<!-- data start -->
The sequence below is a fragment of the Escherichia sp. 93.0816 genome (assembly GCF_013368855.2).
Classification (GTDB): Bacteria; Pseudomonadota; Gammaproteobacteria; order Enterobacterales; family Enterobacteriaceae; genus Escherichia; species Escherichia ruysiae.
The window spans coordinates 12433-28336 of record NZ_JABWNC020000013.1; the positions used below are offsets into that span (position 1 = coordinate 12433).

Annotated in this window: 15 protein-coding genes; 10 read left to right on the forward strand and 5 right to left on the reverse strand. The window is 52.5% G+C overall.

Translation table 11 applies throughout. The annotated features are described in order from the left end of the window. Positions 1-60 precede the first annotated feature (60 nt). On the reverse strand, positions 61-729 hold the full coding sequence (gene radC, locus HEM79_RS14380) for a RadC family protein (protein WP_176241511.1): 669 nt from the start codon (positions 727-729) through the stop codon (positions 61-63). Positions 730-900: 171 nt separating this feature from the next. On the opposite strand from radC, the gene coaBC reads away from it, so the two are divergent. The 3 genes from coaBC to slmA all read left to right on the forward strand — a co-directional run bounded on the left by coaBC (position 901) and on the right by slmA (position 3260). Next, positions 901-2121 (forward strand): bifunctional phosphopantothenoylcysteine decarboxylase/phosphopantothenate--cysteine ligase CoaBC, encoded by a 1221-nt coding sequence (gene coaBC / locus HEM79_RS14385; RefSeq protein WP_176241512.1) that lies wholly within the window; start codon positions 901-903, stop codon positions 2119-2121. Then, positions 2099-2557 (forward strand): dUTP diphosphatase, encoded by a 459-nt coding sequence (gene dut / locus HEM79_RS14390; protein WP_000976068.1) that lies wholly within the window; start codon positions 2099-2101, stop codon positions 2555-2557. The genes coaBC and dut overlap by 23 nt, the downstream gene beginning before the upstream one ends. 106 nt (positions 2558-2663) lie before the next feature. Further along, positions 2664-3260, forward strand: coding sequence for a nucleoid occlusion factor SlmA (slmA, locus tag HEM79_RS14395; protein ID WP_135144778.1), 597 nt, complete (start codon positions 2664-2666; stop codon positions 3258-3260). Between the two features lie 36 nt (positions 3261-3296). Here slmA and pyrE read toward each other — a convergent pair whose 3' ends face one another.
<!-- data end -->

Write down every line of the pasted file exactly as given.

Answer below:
The sequence below is a fragment of the Escherichia sp. 93.0816 genome (assembly GCF_013368855.2).
Classification (GTDB): Bacteria; Pseudomonadota; Gammaproteobacteria; order Enterobacterales; family Enterobacteriaceae; genus Escherichia; species Escherichia ruysiae.
The window spans coordinates 12433-28336 of record NZ_JABWNC020000013.1; the positions used below are offsets into that span (position 1 = coordinate 12433).

Annotated in this window: 15 protein-coding genes; 10 read left to right on the forward strand and 5 right to left on the reverse strand. The window is 52.5% G+C overall.

Translation table 11 applies throughout. The annotated features are described in order from the left end of the window. Positions 1-60 precede the first annotated feature (60 nt). On the reverse strand, positions 61-729 hold the full coding sequence (gene radC, locus HEM79_RS14380) for a RadC family protein (protein WP_176241511.1): 669 nt from the start codon (positions 727-729) through the stop codon (positions 61-63). Positions 730-900: 171 nt separating this feature from the next. On the opposite strand from radC, the gene coaBC reads away from it, so the two are divergent. The 3 genes from coaBC to slmA all read left to right on the forward strand — a co-directional run bounded on the left by coaBC (position 901) and on the right by slmA (position 3260). Next, positions 901-2121 (forward strand): bifunctional phosphopantothenoylcysteine decarboxylase/phosphopantothenate--cysteine ligase CoaBC, encoded by a 1221-nt coding sequence (gene coaBC / locus HEM79_RS14385; RefSeq protein WP_176241512.1) that lies wholly within the window; start codon positions 901-903, stop codon positions 2119-2121. Then, positions 2099-2557 (forward strand): dUTP diphosphatase, encoded by a 459-nt coding sequence (gene dut / locus HEM79_RS14390; protein WP_000976068.1) that lies wholly within the window; start codon positions 2099-2101, stop codon positions 2555-2557. The genes coaBC and dut overlap by 23 nt, the downstream gene beginning before the upstream one ends. 106 nt (positions 2558-2663) lie before the next feature. Further along, positions 2664-3260, forward strand: coding sequence for a nucleoid occlusion factor SlmA (slmA, locus tag HEM79_RS14395; protein ID WP_135144778.1), 597 nt, complete (start codon positions 2664-2666; stop codon positions 3258-3260). Between the two features lie 36 nt (positions 3261-3296). Here slmA and pyrE read toward each other — a convergent pair whose 3' ends face one another.